Not every consumer is the same. Some may be looking for a studio vs. a one-bedroom apartment or a one-story home vs. one with four bedrooms.

Getting a consumer directly to the page they are interested in is half the battle and can drive very high CTRs – which, in turn, can lead to improved quality scores.

Price Extensions

Real Estate PPC: Tips For Optimizing Google Ads CampaignsScreenshot from search for [apartments in new york], Google, June 2022

First launched in 2017, the price extension is available for both mobile and desktop devices.

If you prefer to reserve your sitelinks for the standard “Contact Us,” “About Us,” etc. this is a viable alternative and, arguably, a more visually appealing application of floor plans.

Up to eight price “cards” can be added and, once clicked, will direct users to the floor plan or model that they are most interested in on your site.

These cards also expand your ads’ real estate (especially on mobile), which helps block out your competition.

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Call Extensions

Mobile call extension example on Google search.Screenshot from search for [seattle real estate listings phone number], Google, June 2022

With the explosion of mobile combined with the influx of advertiser investment in the Google Ads platform, being able to speak to the potential lead directly is a gold mine.

A call extension or a call-only Google Ads campaign is the ideal implementation for this effort.

Tip: Make sure you align your call extension with your business hours. There’s nothing worse than sending a potential lead to a phone number that keeps ringing or gets picked up by voicemail.

The Bottom Line

The real estate market is unpredictable. Whether you’re a single agent team or working for a large-scale broker, every qualified lead counts.

Narrow your Google Ads real estate campaigns to exclude as much unqualified traffic as possible to generate more qualified leads. You can do this by following the tips and strategies above.

If you’re new to PPC, it may take some time to find the right mix of campaigns, audiences, and extensions that work best for you. When in doubt, test. And then test again.

More Resources:


Featured Image: Monkey Business Images/Shutterstock

In-post Image #1: Paulo Bobita/Search Engine Journal

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Google’s Algorithms Can Understand When Sources Agree On Same Fact

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Google's Algorithms Can Understand When Sources Agree On Same Fact

Google’s Multitask Unified Model (MUM) algorithm is now capable of identifying when multiple high-quality sources agree on the same fact.

This update to MUM is part of a more significant effort to improve information literacy across the web.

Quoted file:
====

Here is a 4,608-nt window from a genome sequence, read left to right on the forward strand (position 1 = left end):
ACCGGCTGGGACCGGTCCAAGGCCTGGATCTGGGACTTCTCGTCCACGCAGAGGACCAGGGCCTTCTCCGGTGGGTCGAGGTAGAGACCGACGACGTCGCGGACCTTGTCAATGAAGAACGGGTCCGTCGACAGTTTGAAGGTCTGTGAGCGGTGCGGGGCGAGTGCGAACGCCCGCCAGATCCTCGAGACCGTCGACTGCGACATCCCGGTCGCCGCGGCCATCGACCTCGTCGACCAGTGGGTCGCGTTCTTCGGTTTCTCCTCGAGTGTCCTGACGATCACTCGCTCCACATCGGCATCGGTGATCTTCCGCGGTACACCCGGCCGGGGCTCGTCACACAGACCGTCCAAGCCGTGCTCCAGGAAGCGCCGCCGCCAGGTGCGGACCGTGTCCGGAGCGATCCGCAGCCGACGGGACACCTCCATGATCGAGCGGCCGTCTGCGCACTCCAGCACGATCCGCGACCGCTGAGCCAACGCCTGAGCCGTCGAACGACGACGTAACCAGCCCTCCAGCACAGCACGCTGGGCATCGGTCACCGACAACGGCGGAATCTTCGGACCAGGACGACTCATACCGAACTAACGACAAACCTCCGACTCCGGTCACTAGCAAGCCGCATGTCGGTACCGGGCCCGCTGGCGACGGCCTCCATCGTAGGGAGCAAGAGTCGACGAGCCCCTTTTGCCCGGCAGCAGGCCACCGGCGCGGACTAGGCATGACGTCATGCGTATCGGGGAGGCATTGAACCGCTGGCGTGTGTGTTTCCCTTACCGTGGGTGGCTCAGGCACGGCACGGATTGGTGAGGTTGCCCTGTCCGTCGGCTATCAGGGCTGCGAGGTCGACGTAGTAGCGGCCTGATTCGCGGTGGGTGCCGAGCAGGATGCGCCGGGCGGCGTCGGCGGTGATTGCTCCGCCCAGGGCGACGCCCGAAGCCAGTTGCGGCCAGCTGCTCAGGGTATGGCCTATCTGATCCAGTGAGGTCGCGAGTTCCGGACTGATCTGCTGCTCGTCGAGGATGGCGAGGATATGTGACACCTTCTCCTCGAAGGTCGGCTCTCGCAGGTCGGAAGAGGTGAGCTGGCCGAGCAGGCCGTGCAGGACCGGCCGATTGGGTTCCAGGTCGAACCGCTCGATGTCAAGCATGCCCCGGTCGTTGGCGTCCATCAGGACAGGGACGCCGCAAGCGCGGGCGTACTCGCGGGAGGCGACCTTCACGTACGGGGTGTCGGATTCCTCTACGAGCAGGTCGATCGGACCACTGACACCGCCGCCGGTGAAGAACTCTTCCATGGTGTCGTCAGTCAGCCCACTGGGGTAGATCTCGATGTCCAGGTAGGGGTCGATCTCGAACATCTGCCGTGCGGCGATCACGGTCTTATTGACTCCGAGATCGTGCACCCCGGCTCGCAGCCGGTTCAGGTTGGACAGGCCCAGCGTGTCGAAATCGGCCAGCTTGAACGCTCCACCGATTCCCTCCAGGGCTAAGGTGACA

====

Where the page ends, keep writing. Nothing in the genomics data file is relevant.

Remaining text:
A Google-supported survey conducted by the Poynter Institute finds that 62% of respondents encounter false or misleading information every week.

To help people separate fact from fiction, Google is applying several changes to search results.

Here are the complete details about the updates Google announced today.

Improvements To Google’s MUM Algorithm

With improvements to the MUM algorithm, Google can understand when multiple sources on the web come to a consensus.

What does this mean for search results?

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Google will now fact-check its featured snippets to see if other reputable sources agree with the information.

Pandu Nayak, Google’s Vice President of Search, explains how advancements to the MUM algorithm make this possible:

“Our systems can check snippet callouts (the word or words called out above the featured snippet in a larger font) against other high-quality sources on the web, to see if there’s a general consensus for that callout, even if sources use different words or concepts to describe the same thing. We’ve found that this consensus-based technique has meaningfully improved the quality and helpfulness of featured snippet callouts.”

Further, MUM can help Google more accurately determine when queries are better served without featured snippets.

As a result of this update, Google is reducing the triggering of featured snippets in these cases by 40%.

Helping Searchers Identify Trustworthy Information

Along with the update to MUM, Google is introducing additional features to help searchers find information they can trust.

Expanding ‘About This Result’

Google is expanding the ‘about this result’ feature with more context, such as:

  • How widely a source is circulated
  • Online reviews about the source or company
  • Whether another entity owns the company
  • When Google’s systems can’t find adequate information about a source
Image Credit: Screenshot from blog.google/products/search/information-literacy/, August 2022.

About this result is now available in the Google app and in more languages, including Portuguese (PT), French (FR), Italian (IT), German (DE), Dutch (NL), Spanish (ES), Japanese (JP), and Indonesian (ID).

Content Advisories About Information Gaps

A new advisory in search results will alert users when there’s not enough reliable information available for a particular query.

Google shares an example of a search related to a conspiracy theory triggering the new content advisory:

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Google’s Algorithms Can Understand When Sources Agree On Same FactImage Credit: Screenshot from blog.google/products/search/information-literacy/, August 2022.

Source: Google
Featured Image: Andrii Yalanskyi/Shutterstock